Kentridge read politics and African history – preoccupations that have continued to feed his work ever since – at Witwatersrand University, in Johannesburg. He then went to art school, where, he explains, ‘To be an artist was to paint with oil on canvas.’ Drawing was merely ancillary. ‘Cackhanded,’ as he puts it, ‘with colour,’ and demoralised, he took an evening class in etching. ‘It felt fantastic,’ Kentridge recalls. ‘It let me think, okay, there is a way of being an artist in which colour doesn’t have to be the starting point.’ Through etching he discovered the whole history of printmaking and the first, largely black and white, century of photography. ‘Series of drawings come out of prints and sometimes even theatre projects come out of prints,’ he explains. ‘As does this Lulu production, since what predates it are the linocuts, as a way of thinking before the production began.’ He adds, ‘There is also a way of thinking of an etching as an extraordinarily, ridiculously complicated form of animation, different states of the plate, when you know that you will rework them.’ For Kentridge these mediums are not value free: he reminds me, for instance, that linocut is the tool of the disenfranchised in Africa. Its lineage goes back to Swedish Lutheran missionaries in Rorke’s Drift, Natal, in the 1960s and 1970s, who taught printmaking under the influence of German expressionism, which in turn drew its inspiration from African masks. One chapter, as Kentridge describes it, in ‘the calamitous history of colonialism’.

Early on in his career, however, there was a hiatus, when Kentridge ceased to call himself an artist. In 1981 he went off to Paris to study theatre with Jacques Lecoq, whose emphasis, Kentridge says, ‘is on meaning before words, everything else that makes meaning’. This experience also set the pattern for collaborative making that has been Kentridge’s mode ever since – whether with printers, dancers, poets, composers, or his video production team. A brief stint in the film industry followed before Kentridge gradually found his way back into art, reusing all the skills he had learned. His intuitive approach to directing is a direct legacy of Lecoq. Kentridge describes, for instance, a breakthrough achieved just that morning in rehearsal: ‘We have had a character on stage and I have not known quite who he is or what he is for. He is an actor, not called for in the musical score. We have slowly found that his attribute when he is on stage is always to be connected to objects – bringing on a drinks trolley, having a newspaper in his hand. Well, there are a lot of deaths in this opera – and it suddenly struck me that among all the things this man is passing, he will now be passing to all the singers the weapons of their own death, which makes him like the figure of death, in the danses macabres.’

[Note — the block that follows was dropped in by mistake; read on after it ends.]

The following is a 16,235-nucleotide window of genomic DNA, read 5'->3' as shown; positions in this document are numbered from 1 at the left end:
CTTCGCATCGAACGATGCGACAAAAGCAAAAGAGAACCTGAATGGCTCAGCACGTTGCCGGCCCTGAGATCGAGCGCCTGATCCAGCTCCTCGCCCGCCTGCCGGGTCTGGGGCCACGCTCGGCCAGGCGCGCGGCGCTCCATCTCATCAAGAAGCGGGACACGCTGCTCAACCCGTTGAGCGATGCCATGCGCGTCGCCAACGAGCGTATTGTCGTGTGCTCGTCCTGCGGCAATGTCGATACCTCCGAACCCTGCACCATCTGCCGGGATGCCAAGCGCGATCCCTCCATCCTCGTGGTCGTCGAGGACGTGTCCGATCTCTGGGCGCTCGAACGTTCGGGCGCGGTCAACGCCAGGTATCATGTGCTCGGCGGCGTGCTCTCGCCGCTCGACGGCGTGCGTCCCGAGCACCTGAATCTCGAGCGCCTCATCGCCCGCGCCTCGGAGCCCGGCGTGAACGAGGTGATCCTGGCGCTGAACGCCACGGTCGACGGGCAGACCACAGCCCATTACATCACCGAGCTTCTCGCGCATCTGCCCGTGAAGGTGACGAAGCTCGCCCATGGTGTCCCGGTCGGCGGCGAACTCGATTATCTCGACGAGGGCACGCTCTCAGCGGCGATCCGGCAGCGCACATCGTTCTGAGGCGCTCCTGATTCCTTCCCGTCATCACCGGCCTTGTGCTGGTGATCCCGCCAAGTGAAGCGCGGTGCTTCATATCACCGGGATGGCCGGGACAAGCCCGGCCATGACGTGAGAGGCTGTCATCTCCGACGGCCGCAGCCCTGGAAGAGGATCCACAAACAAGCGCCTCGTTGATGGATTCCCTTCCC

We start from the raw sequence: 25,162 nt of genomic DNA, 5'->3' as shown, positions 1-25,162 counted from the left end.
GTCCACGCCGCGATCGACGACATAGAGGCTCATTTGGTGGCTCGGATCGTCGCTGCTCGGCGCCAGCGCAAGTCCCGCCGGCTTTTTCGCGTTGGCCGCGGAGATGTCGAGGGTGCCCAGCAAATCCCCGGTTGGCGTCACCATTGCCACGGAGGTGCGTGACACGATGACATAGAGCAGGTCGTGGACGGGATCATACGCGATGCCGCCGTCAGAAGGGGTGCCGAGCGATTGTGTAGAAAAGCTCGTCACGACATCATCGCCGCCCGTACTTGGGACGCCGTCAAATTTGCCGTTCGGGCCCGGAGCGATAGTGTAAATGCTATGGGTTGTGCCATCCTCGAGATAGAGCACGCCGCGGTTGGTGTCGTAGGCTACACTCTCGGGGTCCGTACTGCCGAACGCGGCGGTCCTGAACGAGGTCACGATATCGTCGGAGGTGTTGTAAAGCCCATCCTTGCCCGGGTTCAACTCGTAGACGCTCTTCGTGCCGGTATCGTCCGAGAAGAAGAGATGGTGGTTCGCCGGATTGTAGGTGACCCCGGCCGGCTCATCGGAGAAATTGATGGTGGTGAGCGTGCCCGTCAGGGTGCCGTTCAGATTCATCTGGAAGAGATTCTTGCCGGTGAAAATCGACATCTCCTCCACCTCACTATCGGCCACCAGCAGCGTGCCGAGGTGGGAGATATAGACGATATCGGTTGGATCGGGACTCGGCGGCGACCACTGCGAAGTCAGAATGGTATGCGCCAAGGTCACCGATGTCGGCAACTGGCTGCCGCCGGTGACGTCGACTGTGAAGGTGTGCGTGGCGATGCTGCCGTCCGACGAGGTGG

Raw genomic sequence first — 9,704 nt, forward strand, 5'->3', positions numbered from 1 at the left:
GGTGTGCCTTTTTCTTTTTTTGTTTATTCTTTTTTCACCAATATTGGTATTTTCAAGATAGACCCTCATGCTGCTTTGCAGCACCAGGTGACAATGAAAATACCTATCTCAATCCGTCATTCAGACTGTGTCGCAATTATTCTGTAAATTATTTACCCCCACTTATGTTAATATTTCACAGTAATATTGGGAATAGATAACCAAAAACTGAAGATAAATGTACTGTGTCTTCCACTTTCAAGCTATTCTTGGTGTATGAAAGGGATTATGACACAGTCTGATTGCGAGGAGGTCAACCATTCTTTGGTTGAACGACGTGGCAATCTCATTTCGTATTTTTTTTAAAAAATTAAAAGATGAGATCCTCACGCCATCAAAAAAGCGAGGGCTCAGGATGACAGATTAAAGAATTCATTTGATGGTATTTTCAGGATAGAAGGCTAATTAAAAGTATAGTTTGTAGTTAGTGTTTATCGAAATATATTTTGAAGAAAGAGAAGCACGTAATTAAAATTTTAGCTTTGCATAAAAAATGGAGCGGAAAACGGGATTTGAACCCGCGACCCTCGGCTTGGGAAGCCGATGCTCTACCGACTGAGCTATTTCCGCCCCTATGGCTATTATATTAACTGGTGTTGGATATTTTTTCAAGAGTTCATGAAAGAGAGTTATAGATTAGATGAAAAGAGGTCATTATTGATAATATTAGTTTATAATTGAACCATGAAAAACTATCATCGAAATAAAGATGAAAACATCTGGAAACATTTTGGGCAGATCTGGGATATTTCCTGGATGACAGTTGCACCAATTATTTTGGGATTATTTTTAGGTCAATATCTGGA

In the nearby EYE Film Institute in Amsterdam, Kentridge has an exhibition running until the end of August. It features another new work, which is also a kind of dance of death. More Sweetly Play the Dance (2015) is an imposing installation of large screens on to which a procession of silhouetted figures is projected; the background is the roughly charcoal-drawn bleak landscape around Johannesburg, with grey clouds sweeping overhead. A combination of drawn, cut-out figures and live actors, this pageant presents us with a band and church choir, prisoners carrying their own cages, figures carrying stencilled cut-outs of heroes or saints’ attributes, but also baths and typewriters, two floats of jiggling cartoon skeletons, floats pulled by labourers carrying local politicians and stenographers, and a troupe of Ebola victims trailing drips. They all process behind a figure who tears the pages from a book and are followed by a sole female dancer with a gun. ‘We are re-staging the procession of Plato’s figures in the cave,’ Kentridge notes in the catalogue. What we see is all humanity trudging behind worn-out creeds, bearing the costs of idealism, but also enduring, singing and dancing. As Kentridge says, ‘There is something utopian always about dance,’ even, terrifyingly, when the dancer carries a gun. While this work can clearly be read as an allegory of South Africa, it also resonates with Imperial parades, Saints’ Days and carnival processions across the world, political rallies and the despairing lines of refugees displaced by war, throughout the centuries.